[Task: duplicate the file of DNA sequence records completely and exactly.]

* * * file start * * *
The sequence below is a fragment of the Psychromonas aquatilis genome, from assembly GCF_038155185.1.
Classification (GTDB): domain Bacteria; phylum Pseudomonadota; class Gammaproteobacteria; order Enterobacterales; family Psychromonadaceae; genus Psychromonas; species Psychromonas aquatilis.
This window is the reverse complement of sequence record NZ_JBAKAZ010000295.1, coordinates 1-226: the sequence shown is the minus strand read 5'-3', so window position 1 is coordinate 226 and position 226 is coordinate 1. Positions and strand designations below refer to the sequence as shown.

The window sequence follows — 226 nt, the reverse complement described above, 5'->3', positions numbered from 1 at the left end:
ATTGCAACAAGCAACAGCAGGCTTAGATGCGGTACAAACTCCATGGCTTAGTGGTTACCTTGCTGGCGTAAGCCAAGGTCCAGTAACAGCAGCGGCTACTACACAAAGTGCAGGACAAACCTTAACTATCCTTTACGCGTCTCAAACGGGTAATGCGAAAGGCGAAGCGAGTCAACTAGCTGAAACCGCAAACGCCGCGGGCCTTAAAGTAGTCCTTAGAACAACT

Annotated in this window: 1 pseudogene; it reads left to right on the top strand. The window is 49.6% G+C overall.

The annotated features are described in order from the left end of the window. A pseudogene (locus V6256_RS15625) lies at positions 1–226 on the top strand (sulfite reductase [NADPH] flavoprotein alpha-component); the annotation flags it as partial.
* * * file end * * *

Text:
The sequence below is a fragment of the Psychromonas aquatilis genome, from assembly GCF_038155185.1.
Classification (GTDB): domain Bacteria; phylum Pseudomonadota; class Gammaproteobacteria; order Enterobacterales; family Psychromonadaceae; genus Psychromonas; species Psychromonas aquatilis.
This window is the reverse complement of sequence record NZ_JBAKAZ010000295.1, coordinates 1-226: the sequence shown is the minus strand read 5'-3', so window position 1 is coordinate 226 and position 226 is coordinate 1. Positions and strand designations below refer to the sequence as shown.

The window sequence follows — 226 nt, the reverse complement described above, 5'->3', positions numbered from 1 at the left end:
ATTGCAACAAGCAACAGCAGGCTTAGATGCGGTACAAACTCCATGGCTTAGTGGTTACCTTGCTGGCGTAAGCCAAGGTCCAGTAACAGCAGCGGCTACTACACAAAGTGCAGGACAAACCTTAACTATCCTTTACGCGTCTCAAACGGGTAATGCGAAAGGCGAAGCGAGTCAACTAGCTGAAACCGCAAACGCCGCGGGCCTTAAAGTAGTCCTTAGAACAACT

Annotated in this window: 1 pseudogene; it reads left to right on the top strand. The window is 49.6% G+C overall.

The annotated features are described in order from the left end of the window. A pseudogene (locus V6256_RS15625) lies at positions 1–226 on the top strand (sulfite reductase [NADPH] flavoprotein alpha-component); the annotation flags it as partial.